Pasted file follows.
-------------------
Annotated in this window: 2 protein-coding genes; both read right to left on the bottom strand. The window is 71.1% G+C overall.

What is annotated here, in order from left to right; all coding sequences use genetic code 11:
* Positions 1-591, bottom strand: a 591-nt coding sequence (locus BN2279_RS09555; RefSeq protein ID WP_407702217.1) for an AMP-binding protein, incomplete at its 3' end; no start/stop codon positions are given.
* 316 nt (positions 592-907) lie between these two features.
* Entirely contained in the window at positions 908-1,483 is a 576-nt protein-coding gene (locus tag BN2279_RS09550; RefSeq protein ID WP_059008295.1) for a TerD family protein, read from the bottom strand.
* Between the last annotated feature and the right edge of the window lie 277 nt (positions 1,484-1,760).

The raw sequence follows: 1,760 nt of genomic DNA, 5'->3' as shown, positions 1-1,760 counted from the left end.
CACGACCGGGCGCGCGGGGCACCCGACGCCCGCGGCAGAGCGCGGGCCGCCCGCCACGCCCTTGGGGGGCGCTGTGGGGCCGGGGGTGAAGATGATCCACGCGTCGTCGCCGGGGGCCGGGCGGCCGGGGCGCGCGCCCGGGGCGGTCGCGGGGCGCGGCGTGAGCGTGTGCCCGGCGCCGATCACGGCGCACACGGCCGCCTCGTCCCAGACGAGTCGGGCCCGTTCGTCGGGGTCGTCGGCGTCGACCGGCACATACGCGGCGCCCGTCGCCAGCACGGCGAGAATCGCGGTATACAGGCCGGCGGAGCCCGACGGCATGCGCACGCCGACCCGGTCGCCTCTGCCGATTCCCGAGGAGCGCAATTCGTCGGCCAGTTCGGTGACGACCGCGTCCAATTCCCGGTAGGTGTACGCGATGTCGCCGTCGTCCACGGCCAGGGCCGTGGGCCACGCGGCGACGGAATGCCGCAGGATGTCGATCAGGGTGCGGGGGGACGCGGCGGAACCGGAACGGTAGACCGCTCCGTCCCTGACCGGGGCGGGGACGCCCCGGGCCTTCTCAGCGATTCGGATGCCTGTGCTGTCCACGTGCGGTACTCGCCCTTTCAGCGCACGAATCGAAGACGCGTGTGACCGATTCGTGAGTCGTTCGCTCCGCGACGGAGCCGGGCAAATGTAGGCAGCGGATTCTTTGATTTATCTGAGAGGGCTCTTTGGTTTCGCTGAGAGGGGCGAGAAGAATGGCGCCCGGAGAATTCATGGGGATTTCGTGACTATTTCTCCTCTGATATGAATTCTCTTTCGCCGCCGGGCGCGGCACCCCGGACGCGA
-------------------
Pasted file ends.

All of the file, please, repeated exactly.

Annotated in this window: 2 protein-coding genes; both read right to left on the bottom strand. The window is 71.1% G+C overall.

What is annotated here, in order from left to right; all coding sequences use genetic code 11:
* Positions 1-591, bottom strand: a 591-nt coding sequence (locus BN2279_RS09555; RefSeq protein ID WP_407702217.1) for an AMP-binding protein, incomplete at its 3' end; no start/stop codon positions are given.
* 316 nt (positions 592-907) lie between these two features.
* Entirely contained in the window at positions 908-1,483 is a 576-nt protein-coding gene (locus tag BN2279_RS09550; RefSeq protein ID WP_059008295.1) for a TerD family protein, read from the bottom strand.
* Between the last annotated feature and the right edge of the window lie 277 nt (positions 1,484-1,760).

The raw sequence follows: 1,760 nt of genomic DNA, 5'->3' as shown, positions 1-1,760 counted from the left end.
CACGACCGGGCGCGCGGGGCACCCGACGCCCGCGGCAGAGCGCGGGCCGCCCGCCACGCCCTTGGGGGGCGCTGTGGGGCCGGGGGTGAAGATGATCCACGCGTCGTCGCCGGGGGCCGGGCGGCCGGGGCGCGCGCCCGGGGCGGTCGCGGGGCGCGGCGTGAGCGTGTGCCCGGCGCCGATCACGGCGCACACGGCCGCCTCGTCCCAGACGAGTCGGGCCCGTTCGTCGGGGTCGTCGGCGTCGACCGGCACATACGCGGCGCCCGTCGCCAGCACGGCGAGAATCGCGGTATACAGGCCGGCGGAGCCCGACGGCATGCGCACGCCGACCCGGTCGCCTCTGCCGATTCCCGAGGAGCGCAATTCGTCGGCCAGTTCGGTGACGACCGCGTCCAATTCCCGGTAGGTGTACGCGATGTCGCCGTCGTCCACGGCCAGGGCCGTGGGCCACGCGGCGACGGAATGCCGCAGGATGTCGATCAGGGTGCGGGGGGACGCGGCGGAACCGGAACGGTAGACCGCTCCGTCCCTGACCGGGGCGGGGACGCCCCGGGCCTTCTCAGCGATTCGGATGCCTGTGCTGTCCACGTGCGGTACTCGCCCTTTCAGCGCACGAATCGAAGACGCGTGTGACCGATTCGTGAGTCGTTCGCTCCGCGACGGAGCCGGGCAAATGTAGGCAGCGGATTCTTTGATTTATCTGAGAGGGCTCTTTGGTTTCGCTGAGAGGGGCGAGAAGAATGGCGCCCGGAGAATTCATGGGGATTTCGTGACTATTTCTCCTCTGATATGAATTCTCTTTCGCCGCCGGGCGCGGCACCCCGGACGCGA